Blasphemy Laws In Action: PASTA IS OFFENSIVE Edition

Law, Politics & Current Events

The push for modern blasphemy laws — the argument that governments should individually or collectively punish expression that offends subjective and frequently manufactured-for-effect religious sensibilities — may be servile. It may be contemptible. It may be trading the Western birthright of freedom and autonomy for the mess of pottage that is the right not to be offended.

But it is not a fringe idea. It is a genuine threat. Its proponents include Western law professors, the highest level of the United Nations, and religious leaders of all sorts.

What does it look like in action?

Well, consider an incident last week from the "cradle of Democracy," Greece, where a man has apparently been arrested for mildly satirizing a beloved Eastern Orthodox monk. Accordingly to one translation of a press release:

Cyber Crime Unit arrested 27-year old domestic for malicious blasphemy and religious kathyvrisi through Facebook

The 27 year old managed page on Facebook with profane and abusive content for Elder Paisios and Orthodox Christianity

Damn you, Google Translate!

Explains another source relying upon the same Business Insider article:

The Greek man from the Island of Evia has been charged with “malicious blasphemy and insulting of religion” through Facebook, Keep Talking Greece reported. His arrest followed thousands of e-complaints to the Cyber Crime Unit for the creation of a Facebook page “Geron Pastitsios” (Elder Pastitsios), a mock name for Greek Athos monk, Elder Paisios, of the Greek Orthodox Church. Pastitsio is a Greek food dish.

The Facebook page is, at the time of this writing, unavailable. Some sources are claiming that the Greek Neo-Nazi Golden Dawn party was instrumental in influencing Greek authorities to make the arrest. I'd like to see more proof of that, but it would not surprise me: blasphemy always has been and always will be a political crime, the prosecution of which will be determined by the relative power of offended and offender.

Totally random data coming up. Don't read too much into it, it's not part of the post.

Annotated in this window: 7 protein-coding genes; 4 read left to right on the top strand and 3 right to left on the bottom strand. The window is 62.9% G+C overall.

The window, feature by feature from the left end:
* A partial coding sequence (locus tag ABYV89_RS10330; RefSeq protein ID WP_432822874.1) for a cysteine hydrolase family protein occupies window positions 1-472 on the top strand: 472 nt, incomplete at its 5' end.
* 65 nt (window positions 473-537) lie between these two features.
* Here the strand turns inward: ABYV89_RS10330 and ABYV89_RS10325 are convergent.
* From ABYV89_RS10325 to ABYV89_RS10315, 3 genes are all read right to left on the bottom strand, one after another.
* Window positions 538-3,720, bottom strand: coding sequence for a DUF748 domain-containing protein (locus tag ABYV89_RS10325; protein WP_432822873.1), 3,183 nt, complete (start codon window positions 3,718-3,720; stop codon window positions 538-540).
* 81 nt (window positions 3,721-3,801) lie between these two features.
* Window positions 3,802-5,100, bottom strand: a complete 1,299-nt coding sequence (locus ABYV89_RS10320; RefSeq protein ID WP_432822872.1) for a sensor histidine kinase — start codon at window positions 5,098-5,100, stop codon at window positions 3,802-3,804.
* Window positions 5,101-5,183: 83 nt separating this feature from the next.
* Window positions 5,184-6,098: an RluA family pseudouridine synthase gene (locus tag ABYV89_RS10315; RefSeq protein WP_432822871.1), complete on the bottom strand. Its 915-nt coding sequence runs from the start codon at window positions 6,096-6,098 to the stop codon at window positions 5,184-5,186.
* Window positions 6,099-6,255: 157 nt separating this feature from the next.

The satirist here is fortunate to live in Greece — he won't be executed by the state for wordplay that offends the professionally offended, and his chances of being murdered by a mob are far lower than they would be in a country like Pakistan.

The forces advocating worldwide blasphemy laws want to turn Western countries more like Greece, where you can be arrested for a pun. This has the natural and probable effect of emboldening violence and therefore turning more countries into places like Pakistan, where you can be stoned to death or burned alive if someone accuses you of dissing Muhammad.

People who want these things require more than our indifference or even our unspoken contempt. They require vibrant, vocal, vigorous defiance. We must call them out and fight them.

Last 5 posts by Ken White

52 Comments

48 Comments

  1. SamLR  •  Sep 24, 2012 @7:56 am

    Talking of pasta would love to know (in a hypothetical way) how a blasphemy law would cope with the flying spagetti monster. Created to mock (possibly even blaspheme if you want to read it like that) yet now widely 'worshiped' (and would FSM be covered by blasphemy laws?)

  2. Ken  •  Sep 24, 2012 @8:13 am